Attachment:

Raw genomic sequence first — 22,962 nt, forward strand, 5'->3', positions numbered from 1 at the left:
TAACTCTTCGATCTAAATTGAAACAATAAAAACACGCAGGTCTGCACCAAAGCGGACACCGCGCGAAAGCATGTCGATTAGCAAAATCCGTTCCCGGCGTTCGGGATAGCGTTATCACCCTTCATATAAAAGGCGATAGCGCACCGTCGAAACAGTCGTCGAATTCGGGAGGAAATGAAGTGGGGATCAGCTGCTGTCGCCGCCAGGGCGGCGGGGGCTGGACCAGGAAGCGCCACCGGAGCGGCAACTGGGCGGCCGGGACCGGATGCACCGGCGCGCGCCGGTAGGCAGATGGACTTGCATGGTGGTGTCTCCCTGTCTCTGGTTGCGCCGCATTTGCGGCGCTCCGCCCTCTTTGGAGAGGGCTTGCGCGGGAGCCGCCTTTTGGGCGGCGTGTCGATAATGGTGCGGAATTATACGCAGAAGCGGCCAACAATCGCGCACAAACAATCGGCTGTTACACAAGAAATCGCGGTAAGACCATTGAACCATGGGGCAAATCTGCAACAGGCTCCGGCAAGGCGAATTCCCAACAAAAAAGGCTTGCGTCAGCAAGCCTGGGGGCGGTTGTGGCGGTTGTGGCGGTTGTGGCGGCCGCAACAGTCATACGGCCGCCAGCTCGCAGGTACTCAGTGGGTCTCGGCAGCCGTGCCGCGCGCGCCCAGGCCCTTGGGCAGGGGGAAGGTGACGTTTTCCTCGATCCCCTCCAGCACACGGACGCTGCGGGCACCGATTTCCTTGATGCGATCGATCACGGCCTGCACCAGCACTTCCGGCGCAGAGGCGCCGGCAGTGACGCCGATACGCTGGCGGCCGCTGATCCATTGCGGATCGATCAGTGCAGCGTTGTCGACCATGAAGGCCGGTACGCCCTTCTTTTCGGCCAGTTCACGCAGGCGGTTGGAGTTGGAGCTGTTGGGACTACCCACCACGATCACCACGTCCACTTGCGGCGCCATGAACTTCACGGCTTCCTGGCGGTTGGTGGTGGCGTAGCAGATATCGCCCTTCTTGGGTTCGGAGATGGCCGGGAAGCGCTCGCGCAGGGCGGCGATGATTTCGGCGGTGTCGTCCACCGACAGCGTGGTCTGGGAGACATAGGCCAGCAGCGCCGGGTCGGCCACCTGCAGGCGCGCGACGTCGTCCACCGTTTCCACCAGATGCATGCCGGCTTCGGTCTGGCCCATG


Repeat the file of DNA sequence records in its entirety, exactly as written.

Raw genomic sequence first — 22,962 nt, forward strand, 5'->3', positions numbered from 1 at the left:
TAACTCTTCGATCTAAATTGAAACAATAAAAACACGCAGGTCTGCACCAAAGCGGACACCGCGCGAAAGCATGTCGATTAGCAAAATCCGTTCCCGGCGTTCGGGATAGCGTTATCACCCTTCATATAAAAGGCGATAGCGCACCGTCGAAACAGTCGTCGAATTCGGGAGGAAATGAAGTGGGGATCAGCTGCTGTCGCCGCCAGGGCGGCGGGGGCTGGACCAGGAAGCGCCACCGGAGCGGCAACTGGGCGGCCGGGACCGGATGCACCGGCGCGCGCCGGTAGGCAGATGGACTTGCATGGTGGTGTCTCCCTGTCTCTGGTTGCGCCGCATTTGCGGCGCTCCGCCCTCTTTGGAGAGGGCTTGCGCGGGAGCCGCCTTTTGGGCGGCGTGTCGATAATGGTGCGGAATTATACGCAGAAGCGGCCAACAATCGCGCACAAACAATCGGCTGTTACACAAGAAATCGCGGTAAGACCATTGAACCATGGGGCAAATCTGCAACAGGCTCCGGCAAGGCGAATTCCCAACAAAAAAGGCTTGCGTCAGCAAGCCTGGGGGCGGTTGTGGCGGTTGTGGCGGTTGTGGCGGCCGCAACAGTCATACGGCCGCCAGCTCGCAGGTACTCAGTGGGTCTCGGCAGCCGTGCCGCGCGCGCCCAGGCCCTTGGGCAGGGGGAAGGTGACGTTTTCCTCGATCCCCTCCAGCACACGGACGCTGCGGGCACCGATTTCCTTGATGCGATCGATCACGGCCTGCACCAGCACTTCCGGCGCAGAGGCGCCGGCAGTGACGCCGATACGCTGGCGGCCGCTGATCCATTGCGGATCGATCAGTGCAGCGTTGTCGACCATGAAGGCCGGTACGCCCTTCTTTTCGGCCAGTTCACGCAGGCGGTTGGAGTTGGAGCTGTTGGGACTACCCACCACGATCACCACGTCCACTTGCGGCGCCATGAACTTCACGGCTTCCTGGCGGTTGGTGGTGGCGTAGCAGATATCGCCCTTCTTGGGTTCGGAGATGGCCGGGAAGCGCTCGCGCAGGGCGGCGATGATTTCGGCGGTGTCGTCCACCGACAGCGTGGTCTGGGAGACATAGGCCAGCAGCGCCGGGTCGGCCACCTGCAGGCGCGCGACGTCGTCCACCGTTTCCACCAGATGCATGCCGGCTTCGGTCTGGCCCATG